Why Long Weekend remains an Ozploitation classic

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In the 1960s, filmmaking in Australia ground to an almost complete stop. But in the early ’70s, battle-scarred Prime Minister John Gorton implemented policies that would have a huge impact on this and other important social and cultural aspects of the country. Not only did he implement equal pay for men and women and free health care for the nation’s poor, he also increased arts funding and established the Australian Council for the Arts, the Australian Film Development Corporation and the National Film and Television Training School. This set in motion the most productive period in Australian cinema history.

Between 1970-1985 the so-called Australian New Wave produced almost 400 features and put the Australian film industry on the map with the likes of Walkabout, Picnic at Hanging Rock, the Mad Max trilogy and The Year of Living Dangerously. Within the New Wave was a subgenre that took advantage of the newly devised R rating and featured more sex, violence and horror. In his 2008 documentary Not Quite Hollywood: The Wild, Untold Story of Ozploitation! Mark Hartley coined the portmanteau term “Ozploitation”, which characterises the films made at the time by their low-budget exploitative genres that were inextricably tied in with the stereotypes of Australian culture.

On such film, Colin Eggleston’s 1978 mystery thriller Long Weekend, celebrates its 40th Anniversary with a first ever Blu-ray release courtesy of Second Sight Films. Notable both within the Australian New Wave and Ozploitation genres, the film described as a “masterpiece of minimalist horror” by the Guardian stars John Hargreaves as the belligerent Peter and Briony Behets as the affected Marcia. In the midst of a crisis they take to the Bush for the long weekend to try and work it out. From the moment they set off though, the couple seem set on a path of destruction – both in terms of their relationship to each other and with the world around them.

While reviews at the time focused on Peter and Briony’s blasé attitude to everything from pet care and littering to the wanton destruction of flora and fauna, it’s their attitudes to each other that packs an equally fierce punch. A combination of karmic justice and Mother Nature’s revenge, the natural powers of the universe take action upon on this caustic couple in series of ‘accidents’ that begin benignly enough but build in intensity resulting in their ultimate demise. The pacing of the narrative and the drip-fed revelations of their personal crisis build a creeping dread to rival the equally latent threat of the Australian bush.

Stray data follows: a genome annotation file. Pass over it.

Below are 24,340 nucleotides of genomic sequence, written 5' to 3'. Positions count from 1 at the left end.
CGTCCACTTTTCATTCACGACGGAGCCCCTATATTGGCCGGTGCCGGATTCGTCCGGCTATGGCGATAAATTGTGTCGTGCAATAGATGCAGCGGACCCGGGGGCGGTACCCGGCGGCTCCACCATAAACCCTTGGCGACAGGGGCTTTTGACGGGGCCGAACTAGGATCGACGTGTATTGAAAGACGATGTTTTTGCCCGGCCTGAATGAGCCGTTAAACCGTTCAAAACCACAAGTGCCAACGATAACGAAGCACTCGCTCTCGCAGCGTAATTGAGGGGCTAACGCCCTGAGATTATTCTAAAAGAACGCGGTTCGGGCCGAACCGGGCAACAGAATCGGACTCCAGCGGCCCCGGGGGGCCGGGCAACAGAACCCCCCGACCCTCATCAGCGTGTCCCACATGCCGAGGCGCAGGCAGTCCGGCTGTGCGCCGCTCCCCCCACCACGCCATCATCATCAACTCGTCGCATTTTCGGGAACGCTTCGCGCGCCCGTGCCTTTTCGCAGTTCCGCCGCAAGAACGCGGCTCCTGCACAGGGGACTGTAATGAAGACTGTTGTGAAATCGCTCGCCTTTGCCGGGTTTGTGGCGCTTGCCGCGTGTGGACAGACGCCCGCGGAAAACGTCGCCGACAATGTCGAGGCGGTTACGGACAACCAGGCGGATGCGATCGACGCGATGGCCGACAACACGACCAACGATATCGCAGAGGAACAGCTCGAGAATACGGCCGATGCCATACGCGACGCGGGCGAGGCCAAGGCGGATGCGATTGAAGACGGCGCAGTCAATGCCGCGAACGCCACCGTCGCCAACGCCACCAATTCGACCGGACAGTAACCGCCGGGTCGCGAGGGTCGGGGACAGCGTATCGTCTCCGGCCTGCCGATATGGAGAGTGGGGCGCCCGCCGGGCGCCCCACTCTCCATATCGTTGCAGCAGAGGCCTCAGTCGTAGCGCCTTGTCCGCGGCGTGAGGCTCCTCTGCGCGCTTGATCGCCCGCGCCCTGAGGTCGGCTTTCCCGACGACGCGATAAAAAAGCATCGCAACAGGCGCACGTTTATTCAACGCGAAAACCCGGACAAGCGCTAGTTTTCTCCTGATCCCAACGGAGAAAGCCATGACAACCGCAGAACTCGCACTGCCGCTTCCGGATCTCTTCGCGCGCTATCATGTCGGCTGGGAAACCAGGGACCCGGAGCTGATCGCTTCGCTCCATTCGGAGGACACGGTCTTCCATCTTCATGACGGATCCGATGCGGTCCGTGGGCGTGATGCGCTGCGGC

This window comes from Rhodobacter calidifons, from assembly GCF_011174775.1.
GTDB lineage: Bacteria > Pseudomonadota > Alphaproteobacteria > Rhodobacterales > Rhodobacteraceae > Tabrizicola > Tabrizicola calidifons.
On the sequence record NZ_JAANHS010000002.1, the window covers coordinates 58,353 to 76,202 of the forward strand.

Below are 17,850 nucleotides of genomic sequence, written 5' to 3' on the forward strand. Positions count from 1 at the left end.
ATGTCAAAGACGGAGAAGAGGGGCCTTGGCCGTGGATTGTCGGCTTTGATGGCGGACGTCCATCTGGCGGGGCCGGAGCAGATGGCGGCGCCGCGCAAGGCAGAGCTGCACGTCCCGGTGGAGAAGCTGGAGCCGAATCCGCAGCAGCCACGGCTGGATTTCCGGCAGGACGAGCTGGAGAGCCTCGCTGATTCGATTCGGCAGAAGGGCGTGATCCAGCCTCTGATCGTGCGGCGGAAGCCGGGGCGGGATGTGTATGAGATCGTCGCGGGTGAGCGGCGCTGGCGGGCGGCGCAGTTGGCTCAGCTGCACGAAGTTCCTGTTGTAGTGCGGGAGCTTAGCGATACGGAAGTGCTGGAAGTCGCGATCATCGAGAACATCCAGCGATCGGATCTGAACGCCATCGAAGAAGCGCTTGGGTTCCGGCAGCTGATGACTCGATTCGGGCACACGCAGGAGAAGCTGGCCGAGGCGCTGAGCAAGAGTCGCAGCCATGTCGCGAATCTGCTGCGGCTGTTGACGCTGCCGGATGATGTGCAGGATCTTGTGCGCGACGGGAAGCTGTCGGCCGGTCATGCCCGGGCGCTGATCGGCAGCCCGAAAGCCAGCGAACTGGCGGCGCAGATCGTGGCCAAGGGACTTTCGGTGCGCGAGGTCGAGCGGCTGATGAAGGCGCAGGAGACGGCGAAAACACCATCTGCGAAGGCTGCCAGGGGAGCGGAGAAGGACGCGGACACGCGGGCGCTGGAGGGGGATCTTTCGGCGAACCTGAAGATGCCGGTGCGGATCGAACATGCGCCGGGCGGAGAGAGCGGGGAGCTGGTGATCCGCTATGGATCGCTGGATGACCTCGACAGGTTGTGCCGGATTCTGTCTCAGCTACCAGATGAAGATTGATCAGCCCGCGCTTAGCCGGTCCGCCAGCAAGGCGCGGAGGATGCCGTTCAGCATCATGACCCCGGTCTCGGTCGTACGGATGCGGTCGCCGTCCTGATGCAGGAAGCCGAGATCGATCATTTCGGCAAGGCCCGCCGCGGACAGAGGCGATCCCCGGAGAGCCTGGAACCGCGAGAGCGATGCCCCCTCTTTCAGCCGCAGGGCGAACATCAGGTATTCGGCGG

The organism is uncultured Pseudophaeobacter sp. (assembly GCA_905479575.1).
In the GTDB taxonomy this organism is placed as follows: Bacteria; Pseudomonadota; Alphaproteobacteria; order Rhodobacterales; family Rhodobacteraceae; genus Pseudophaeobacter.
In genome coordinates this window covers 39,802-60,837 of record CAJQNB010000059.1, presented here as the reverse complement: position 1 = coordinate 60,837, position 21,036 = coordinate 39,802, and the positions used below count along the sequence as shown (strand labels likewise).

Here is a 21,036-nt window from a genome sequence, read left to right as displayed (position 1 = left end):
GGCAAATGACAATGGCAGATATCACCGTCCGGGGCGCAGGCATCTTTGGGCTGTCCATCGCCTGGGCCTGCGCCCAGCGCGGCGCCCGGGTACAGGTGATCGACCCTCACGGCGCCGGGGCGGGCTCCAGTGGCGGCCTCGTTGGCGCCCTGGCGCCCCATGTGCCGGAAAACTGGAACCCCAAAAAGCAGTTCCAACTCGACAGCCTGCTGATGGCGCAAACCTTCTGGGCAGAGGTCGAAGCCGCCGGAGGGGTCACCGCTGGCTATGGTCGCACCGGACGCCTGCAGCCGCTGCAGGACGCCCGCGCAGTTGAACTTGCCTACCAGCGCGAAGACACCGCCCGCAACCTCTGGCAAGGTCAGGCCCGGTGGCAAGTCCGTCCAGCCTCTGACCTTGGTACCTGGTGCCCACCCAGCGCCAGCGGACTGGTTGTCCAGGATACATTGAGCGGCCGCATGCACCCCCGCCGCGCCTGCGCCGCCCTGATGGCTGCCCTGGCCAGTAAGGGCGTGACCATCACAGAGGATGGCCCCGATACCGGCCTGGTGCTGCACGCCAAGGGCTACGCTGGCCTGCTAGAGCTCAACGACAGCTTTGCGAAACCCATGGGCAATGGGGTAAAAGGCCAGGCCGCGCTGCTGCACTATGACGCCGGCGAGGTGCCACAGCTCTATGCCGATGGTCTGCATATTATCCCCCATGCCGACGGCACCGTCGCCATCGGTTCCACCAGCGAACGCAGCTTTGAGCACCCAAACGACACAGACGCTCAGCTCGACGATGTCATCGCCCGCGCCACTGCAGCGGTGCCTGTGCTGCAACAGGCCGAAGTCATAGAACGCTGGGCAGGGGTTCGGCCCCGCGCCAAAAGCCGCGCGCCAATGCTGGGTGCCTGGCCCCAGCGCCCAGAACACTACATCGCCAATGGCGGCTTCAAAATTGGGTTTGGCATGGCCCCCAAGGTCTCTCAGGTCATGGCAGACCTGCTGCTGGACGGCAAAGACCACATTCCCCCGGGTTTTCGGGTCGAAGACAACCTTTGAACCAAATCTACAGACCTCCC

Long Weekend producer Richard Brennan was there at the start of the New Wave and worked on the early films of directors including Peter Weir, Bruce Beresford, Brian Trenchard Smith, Fred Schepisi and Phillip Noyce. His fourth collaboration with Hargreaves came to him via Eggleston. “The script for Long Weekend was the first screenplay that Everett de Roche had written,” says Brennan, “I thought that it was quite outstanding and I was very disappointed by the reception for the film at the AFI awards.” It also fared poorly on its commercial release in Australia.

The reception at the 1978 Cannes Film Festival, however, was another matter. Long Weekend achieved better sales than any of the other Australian films which premiered at the festival that year, including Newsfront, The Chant of Jimmie Blacksmith, Patrick, The Getting of Wisdom and The Last Wave. It won major prizes at Sitges, Paris, Avoriaz and elsewhere and its success continues 40 years later. “Quentin Tarantino considers it to be one of the half dozen best Australian films,” Brennan happily reports.

The international success of the film, Brennan believes, was down to “John’s magnificent performance and the decision to shoot in anamorphic [2.40:1] ratio.” Shooting in this aspect was uncommon for horror films at the time, although John Carpenter did so for Halloween, released the same year. Long Weekend also utilised the newly-invented Steadicam system, which allowed hand-held camera work for tracking shots to be as steady as a camera mounted on a dolly. With the exception of the night driving scenes, the film was shot entirely on location; the Bush and beach scenes filmed at Bournda National Park in New South Wales.

The mythology and machinations of Long Weekend are only hinted at by a series of portents (like the flocking cockies) and mysteries (the strange geographic loop they seem to have entered) leaving plenty of space for the audience to follow the trail and enjoy the highly anticipated, if a little drawn-out finale. It remains and uncomfortably authentic look at Australian life, challenging audiences’ expectations of what might happen if they didn’t respect the law of the big brown land.

Long Weekend is out now courtesy of Second Sight Films.

The post Why Long Weekend remains an Ozploitation classic appeared first on Little White Lies.

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